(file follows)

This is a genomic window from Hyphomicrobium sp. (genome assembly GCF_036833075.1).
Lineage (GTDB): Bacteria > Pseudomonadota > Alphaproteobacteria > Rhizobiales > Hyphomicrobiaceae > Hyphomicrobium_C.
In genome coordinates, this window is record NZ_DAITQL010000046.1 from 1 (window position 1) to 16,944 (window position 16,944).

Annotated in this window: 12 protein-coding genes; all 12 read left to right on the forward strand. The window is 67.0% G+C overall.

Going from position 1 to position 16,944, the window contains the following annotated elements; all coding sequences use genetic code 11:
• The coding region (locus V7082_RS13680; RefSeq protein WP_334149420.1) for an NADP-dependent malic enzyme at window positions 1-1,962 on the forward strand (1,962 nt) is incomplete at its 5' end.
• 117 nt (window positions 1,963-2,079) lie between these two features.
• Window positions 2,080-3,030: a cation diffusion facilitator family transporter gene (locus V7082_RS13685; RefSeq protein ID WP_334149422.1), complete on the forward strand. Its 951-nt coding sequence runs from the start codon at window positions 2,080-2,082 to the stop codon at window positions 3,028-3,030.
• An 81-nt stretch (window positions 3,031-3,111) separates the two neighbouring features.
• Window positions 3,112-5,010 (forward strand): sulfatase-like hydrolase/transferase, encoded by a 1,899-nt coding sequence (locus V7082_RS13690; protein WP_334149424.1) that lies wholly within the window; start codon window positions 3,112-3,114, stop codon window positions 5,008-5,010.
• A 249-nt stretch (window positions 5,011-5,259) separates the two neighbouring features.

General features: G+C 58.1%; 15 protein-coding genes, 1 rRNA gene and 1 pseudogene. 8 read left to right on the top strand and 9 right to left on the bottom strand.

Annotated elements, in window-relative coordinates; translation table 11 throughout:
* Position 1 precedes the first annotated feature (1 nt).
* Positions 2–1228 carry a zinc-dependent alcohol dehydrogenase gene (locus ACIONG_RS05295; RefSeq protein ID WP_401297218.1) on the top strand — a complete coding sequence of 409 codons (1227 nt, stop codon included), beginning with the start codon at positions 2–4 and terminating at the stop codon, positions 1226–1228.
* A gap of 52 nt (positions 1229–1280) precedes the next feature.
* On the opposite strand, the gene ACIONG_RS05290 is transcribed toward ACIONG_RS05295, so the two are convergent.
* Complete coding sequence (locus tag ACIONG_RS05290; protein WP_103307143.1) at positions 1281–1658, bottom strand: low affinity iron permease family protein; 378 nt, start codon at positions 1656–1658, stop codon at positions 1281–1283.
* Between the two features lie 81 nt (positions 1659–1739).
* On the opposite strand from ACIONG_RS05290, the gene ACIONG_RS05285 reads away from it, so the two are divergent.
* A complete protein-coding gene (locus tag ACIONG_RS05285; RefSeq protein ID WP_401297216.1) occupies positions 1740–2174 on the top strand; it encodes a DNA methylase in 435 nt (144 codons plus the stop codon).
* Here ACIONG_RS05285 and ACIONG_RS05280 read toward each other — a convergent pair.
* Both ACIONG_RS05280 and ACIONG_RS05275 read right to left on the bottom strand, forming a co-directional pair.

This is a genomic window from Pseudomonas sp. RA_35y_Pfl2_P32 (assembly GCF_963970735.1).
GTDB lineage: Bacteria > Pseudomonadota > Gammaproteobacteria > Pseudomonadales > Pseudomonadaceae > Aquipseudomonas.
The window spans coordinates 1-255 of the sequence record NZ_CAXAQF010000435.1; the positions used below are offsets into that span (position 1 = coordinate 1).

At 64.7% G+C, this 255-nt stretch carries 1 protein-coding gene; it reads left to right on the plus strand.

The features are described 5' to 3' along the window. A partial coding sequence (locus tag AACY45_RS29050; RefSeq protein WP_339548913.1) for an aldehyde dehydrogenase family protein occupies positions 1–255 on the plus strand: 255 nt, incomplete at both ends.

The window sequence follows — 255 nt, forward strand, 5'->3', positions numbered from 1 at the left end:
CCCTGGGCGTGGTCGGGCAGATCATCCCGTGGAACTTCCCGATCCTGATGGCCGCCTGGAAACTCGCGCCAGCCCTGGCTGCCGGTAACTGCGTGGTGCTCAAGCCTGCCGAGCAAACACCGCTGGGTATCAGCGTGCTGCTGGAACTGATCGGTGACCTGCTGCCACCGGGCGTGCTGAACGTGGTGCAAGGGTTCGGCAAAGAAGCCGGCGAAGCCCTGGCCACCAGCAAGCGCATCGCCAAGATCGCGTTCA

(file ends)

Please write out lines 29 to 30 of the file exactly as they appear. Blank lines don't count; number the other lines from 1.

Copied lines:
The window sequence follows — 255 nt, forward strand, 5'->3', positions numbered from 1 at the left end:
CCCTGGGCGTGGTCGGGCAGATCATCCCGTGGAACTTCCCGATCCTGATGGCCGCCTGGAAACTCGCGCCAGCCCTGGCTGCCGGTAACTGCGTGGTGCTCAAGCCTGCCGAGCAAACACCGCTGGGTATCAGCGTGCTGCTGGAACTGATCGGTGACCTGCTGCCACCGGGCGTGCTGAACGTGGTGCAAGGGTTCGGCAAAGAAGCCGGCGAAGCCCTGGCCACCAGCAAGCGCATCGCCAAGATCGCGTTCA